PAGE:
— Jennifer Fumiko Cahill

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With a Capital V

Posted on Wed, Feb 18, 2015 at 9:49 AM

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On Friday, Feb. 20 through Sunday, Feb. 22 at 8 p.m. at the D Street Community Center in Arcata, keep the V-Day momentum going with the annual performance of founder Eve Ensler's play The Vagina Monologues, directed by Carly Sherman ($10, $8 seniors and students).

The play, which has seen updates, revisions and controversy over the years since its first off-Broadway performance in 1996, was born from interviews with some 200 women. It features a number of female characters talking about life, love and lady parts. They cover birth, sex, menstruation, orgasms, sex work, rape and the c-word. It's a lot, so good thing it's funny, too. Ensler's empowering messages about female sexuality and identity fit right in with V-Day's mission of raising funds and awareness to end violence against women and girls. Who can't get behind that?

— Jennifer Fumiko Cahill

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Friday, February 13, 2015

Swingers

Posted on Fri, Feb 13, 2015 at 4:00 AM

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Did you blow Valentine's Day? Don't despair, you can fix this. Have a night out on the day after without the rom-com pressure or smug couples.

Now that the swing craze of the '90s is over, we can enjoy it without feeling smarmy. Big-band big shots Swing Fever are at the Morris Graves Museum of Art on Sunday, Feb. 15 from 2 to 5 p.m. ($5). Get your heart pumping with an afternoon of dancing to tunes from the 1930s to the 1950s played live with vocals from crooner Denise Perrier. It's post-retro-retro fabulous with tons of meet-cute potential.

Rest your dogs for a couple of hours and you'll still make it in plenty of time for the Celtic Fiddle Festival at the Van Duzer Theatre at 8 p.m ($35, $25 kids, $5 HSU students). Sure, "violin music" is a little on the nose for romance, but this is fiddle. Totally different deal from that weird guy at the restaurant who wouldn't leave your table. The members of the quartet hail from all over. Kevin Burke of Ireland, Andre Brunét of Quebec and Bretons Christian Lemaître and Nicholas Quémener make it look easy, chatting and laughing as they skip across borders to take you through myriad styles of fiddling and guitar.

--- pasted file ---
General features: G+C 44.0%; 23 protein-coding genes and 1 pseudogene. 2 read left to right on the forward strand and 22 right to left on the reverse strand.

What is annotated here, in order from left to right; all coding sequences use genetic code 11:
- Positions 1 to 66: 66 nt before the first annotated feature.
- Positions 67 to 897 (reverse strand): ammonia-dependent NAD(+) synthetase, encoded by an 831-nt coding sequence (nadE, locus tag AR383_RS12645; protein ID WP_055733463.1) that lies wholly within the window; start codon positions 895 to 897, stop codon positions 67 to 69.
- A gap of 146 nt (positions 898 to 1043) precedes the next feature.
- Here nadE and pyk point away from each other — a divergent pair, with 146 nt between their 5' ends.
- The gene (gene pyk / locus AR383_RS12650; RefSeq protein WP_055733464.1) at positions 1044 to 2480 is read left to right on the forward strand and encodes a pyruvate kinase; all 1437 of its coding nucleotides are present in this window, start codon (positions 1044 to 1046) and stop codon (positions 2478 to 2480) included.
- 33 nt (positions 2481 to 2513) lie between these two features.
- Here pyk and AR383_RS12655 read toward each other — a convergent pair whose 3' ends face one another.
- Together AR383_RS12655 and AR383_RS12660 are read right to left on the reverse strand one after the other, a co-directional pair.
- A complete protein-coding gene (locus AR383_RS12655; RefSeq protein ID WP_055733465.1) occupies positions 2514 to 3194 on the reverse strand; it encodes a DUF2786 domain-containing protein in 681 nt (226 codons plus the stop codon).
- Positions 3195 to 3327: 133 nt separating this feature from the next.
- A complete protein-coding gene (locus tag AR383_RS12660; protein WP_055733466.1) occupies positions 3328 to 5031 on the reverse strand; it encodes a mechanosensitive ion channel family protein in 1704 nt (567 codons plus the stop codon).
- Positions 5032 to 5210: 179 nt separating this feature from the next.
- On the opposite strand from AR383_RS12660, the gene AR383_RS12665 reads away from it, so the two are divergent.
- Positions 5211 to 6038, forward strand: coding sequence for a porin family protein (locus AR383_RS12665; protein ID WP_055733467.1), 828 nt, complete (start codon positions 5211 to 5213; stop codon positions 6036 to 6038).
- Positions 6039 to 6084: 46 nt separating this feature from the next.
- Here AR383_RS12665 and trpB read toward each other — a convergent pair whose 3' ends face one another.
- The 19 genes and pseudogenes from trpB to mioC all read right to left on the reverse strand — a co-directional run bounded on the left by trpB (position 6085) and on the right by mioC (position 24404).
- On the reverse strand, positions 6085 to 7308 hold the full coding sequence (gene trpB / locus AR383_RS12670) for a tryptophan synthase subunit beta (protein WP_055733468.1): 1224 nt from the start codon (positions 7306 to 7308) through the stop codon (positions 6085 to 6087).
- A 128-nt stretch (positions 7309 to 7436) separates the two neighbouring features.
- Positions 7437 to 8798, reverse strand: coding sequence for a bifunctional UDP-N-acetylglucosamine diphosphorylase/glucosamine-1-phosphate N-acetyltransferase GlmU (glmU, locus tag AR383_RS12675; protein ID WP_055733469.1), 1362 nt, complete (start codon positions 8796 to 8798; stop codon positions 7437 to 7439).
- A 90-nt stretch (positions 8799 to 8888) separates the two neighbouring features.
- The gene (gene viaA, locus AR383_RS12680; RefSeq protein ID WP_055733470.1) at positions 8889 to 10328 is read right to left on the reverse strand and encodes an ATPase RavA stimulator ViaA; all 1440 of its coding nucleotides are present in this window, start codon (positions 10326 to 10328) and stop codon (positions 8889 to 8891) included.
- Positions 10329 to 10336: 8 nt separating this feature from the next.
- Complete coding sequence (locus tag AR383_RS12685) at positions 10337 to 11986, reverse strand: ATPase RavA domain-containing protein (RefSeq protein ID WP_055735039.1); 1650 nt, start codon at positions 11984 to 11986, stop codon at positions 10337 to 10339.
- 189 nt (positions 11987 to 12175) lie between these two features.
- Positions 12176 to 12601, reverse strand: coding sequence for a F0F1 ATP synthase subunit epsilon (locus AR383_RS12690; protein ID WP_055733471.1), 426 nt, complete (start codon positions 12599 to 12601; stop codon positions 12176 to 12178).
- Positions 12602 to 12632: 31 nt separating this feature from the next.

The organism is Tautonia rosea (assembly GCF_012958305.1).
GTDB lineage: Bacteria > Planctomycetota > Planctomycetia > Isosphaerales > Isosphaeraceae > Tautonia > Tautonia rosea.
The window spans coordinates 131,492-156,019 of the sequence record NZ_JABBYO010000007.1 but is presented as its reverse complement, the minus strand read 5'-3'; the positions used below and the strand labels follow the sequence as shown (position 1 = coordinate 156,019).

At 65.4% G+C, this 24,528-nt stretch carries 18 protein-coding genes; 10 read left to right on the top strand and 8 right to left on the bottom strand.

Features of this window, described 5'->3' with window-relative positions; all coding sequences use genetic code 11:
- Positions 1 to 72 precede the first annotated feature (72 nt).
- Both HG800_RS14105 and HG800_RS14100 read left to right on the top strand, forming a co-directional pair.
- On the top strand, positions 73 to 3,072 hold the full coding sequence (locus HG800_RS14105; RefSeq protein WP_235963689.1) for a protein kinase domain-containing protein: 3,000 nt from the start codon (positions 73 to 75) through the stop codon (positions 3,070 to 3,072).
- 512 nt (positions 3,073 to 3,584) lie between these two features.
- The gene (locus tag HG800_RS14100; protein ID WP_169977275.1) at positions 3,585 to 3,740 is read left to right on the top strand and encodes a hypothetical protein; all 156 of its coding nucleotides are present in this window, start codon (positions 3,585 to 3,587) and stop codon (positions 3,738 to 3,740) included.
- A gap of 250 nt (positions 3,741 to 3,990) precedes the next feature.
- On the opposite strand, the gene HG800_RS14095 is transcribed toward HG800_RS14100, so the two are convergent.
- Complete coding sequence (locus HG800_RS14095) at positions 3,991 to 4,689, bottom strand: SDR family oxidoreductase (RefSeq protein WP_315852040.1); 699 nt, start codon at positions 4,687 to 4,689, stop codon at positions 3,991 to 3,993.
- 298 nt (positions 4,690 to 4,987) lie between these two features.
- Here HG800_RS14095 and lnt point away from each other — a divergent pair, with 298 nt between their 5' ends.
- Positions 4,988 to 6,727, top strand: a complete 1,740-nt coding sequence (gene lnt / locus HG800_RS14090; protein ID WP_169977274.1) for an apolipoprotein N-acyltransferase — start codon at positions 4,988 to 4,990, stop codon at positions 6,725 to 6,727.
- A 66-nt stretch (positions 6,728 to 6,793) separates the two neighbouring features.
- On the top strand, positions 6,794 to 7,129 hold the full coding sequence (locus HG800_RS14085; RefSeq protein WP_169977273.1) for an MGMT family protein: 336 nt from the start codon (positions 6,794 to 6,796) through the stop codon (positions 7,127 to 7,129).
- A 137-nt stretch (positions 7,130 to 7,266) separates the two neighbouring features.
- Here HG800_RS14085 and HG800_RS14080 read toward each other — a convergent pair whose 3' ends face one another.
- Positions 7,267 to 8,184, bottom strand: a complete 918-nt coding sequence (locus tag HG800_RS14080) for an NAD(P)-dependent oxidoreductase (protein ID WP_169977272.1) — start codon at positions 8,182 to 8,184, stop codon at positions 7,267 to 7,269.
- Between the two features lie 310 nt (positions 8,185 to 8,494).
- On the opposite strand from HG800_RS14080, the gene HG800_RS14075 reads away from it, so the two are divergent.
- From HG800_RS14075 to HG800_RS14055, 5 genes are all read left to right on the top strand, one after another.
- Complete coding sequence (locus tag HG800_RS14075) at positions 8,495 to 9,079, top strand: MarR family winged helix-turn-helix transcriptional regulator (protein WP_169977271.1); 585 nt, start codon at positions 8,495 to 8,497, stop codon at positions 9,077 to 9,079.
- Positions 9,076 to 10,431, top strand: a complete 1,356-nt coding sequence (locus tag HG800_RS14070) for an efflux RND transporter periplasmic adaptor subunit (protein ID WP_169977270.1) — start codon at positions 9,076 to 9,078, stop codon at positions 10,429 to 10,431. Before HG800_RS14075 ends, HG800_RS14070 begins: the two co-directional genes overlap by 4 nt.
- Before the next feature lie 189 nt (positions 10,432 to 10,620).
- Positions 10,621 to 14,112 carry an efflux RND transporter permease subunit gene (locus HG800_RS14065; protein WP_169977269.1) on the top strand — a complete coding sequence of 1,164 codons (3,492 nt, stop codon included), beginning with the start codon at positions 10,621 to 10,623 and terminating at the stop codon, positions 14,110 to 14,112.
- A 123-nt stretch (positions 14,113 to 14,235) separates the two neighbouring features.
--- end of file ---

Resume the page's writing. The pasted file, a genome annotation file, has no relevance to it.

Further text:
See? Better the second time around.

— Jennifer Fumiko Cahill

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Thursday, February 12, 2015

Metal Hearts

Posted on Thu, Feb 12, 2015 at 4:00 AM

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Valentine's Day doesn't have to be about romance — let's open this thing up to all kinds of love. You could, for example, spend the evening with a sister. No, not the one who looks just like you and steals your eyeliner and boyfriends, but the Sisters of Perpetual Indulgence, the ones who do all the fundraisers and would totally steal your eyeliner and boyfriends if you don't lock them down. Join the Sisters on Saturday, Feb. 14 at the Bayside Grange Hall for Shot to the Heart Bingo ($15, 18 and up).

If the song title brings back images of men and women in tight pants and big hair, good. Use that. The evening's theme and the Gods of Rock Costume Contest is all about '70s and '80s rock and metal. Tease your do, streak your blush and show up as your favorite rock star or group for a chance to win a prize. In a couple? A trio? A quartet? Whatever a table of five is called? Get your stories straight for Cupid's Cutest Couple, a game-show competition for more prizes. Not lucky in love? That's OK, maybe you'll have a better shot with the bingo mini games.